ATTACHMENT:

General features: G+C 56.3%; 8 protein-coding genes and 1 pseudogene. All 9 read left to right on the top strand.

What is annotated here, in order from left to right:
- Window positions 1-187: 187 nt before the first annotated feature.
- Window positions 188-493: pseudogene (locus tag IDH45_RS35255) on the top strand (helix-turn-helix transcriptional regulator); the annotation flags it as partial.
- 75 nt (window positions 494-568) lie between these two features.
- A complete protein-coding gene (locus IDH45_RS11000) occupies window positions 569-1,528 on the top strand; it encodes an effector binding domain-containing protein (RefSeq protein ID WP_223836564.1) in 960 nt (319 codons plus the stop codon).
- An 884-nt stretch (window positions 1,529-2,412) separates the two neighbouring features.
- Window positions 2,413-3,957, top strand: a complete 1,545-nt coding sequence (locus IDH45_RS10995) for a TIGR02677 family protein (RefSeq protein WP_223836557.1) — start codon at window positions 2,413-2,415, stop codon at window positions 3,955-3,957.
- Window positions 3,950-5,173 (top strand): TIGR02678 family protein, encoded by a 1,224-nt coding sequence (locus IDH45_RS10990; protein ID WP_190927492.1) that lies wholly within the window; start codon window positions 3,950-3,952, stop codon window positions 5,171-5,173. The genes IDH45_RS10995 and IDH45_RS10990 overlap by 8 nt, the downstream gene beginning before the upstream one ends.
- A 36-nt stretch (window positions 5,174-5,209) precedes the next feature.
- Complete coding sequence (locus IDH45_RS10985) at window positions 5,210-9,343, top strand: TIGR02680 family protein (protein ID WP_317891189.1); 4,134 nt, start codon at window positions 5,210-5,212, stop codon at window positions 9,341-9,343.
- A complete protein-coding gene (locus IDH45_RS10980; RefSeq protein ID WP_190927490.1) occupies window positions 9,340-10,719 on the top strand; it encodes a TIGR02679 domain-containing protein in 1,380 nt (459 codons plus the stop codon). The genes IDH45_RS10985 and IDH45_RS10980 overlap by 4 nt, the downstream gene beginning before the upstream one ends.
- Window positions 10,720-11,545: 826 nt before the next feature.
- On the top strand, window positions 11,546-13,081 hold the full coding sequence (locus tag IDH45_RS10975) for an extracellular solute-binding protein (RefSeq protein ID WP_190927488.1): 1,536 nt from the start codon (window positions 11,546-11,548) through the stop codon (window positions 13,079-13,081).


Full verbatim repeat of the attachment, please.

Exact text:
General features: G+C 56.3%; 8 protein-coding genes and 1 pseudogene. All 9 read left to right on the top strand.

What is annotated here, in order from left to right:
- Window positions 1-187: 187 nt before the first annotated feature.
- Window positions 188-493: pseudogene (locus tag IDH45_RS35255) on the top strand (helix-turn-helix transcriptional regulator); the annotation flags it as partial.
- 75 nt (window positions 494-568) lie between these two features.
- A complete protein-coding gene (locus IDH45_RS11000) occupies window positions 569-1,528 on the top strand; it encodes an effector binding domain-containing protein (RefSeq protein ID WP_223836564.1) in 960 nt (319 codons plus the stop codon).
- An 884-nt stretch (window positions 1,529-2,412) separates the two neighbouring features.
- Window positions 2,413-3,957, top strand: a complete 1,545-nt coding sequence (locus IDH45_RS10995) for a TIGR02677 family protein (RefSeq protein WP_223836557.1) — start codon at window positions 2,413-2,415, stop codon at window positions 3,955-3,957.
- Window positions 3,950-5,173 (top strand): TIGR02678 family protein, encoded by a 1,224-nt coding sequence (locus IDH45_RS10990; protein ID WP_190927492.1) that lies wholly within the window; start codon window positions 3,950-3,952, stop codon window positions 5,171-5,173. The genes IDH45_RS10995 and IDH45_RS10990 overlap by 8 nt, the downstream gene beginning before the upstream one ends.
- A 36-nt stretch (window positions 5,174-5,209) precedes the next feature.
- Complete coding sequence (locus IDH45_RS10985) at window positions 5,210-9,343, top strand: TIGR02680 family protein (protein ID WP_317891189.1); 4,134 nt, start codon at window positions 5,210-5,212, stop codon at window positions 9,341-9,343.
- A complete protein-coding gene (locus IDH45_RS10980; RefSeq protein ID WP_190927490.1) occupies window positions 9,340-10,719 on the top strand; it encodes a TIGR02679 domain-containing protein in 1,380 nt (459 codons plus the stop codon). The genes IDH45_RS10985 and IDH45_RS10980 overlap by 4 nt, the downstream gene beginning before the upstream one ends.
- Window positions 10,720-11,545: 826 nt before the next feature.
- On the top strand, window positions 11,546-13,081 hold the full coding sequence (locus tag IDH45_RS10975) for an extracellular solute-binding protein (RefSeq protein ID WP_190927488.1): 1,536 nt from the start codon (window positions 11,546-11,548) through the stop codon (window positions 13,079-13,081).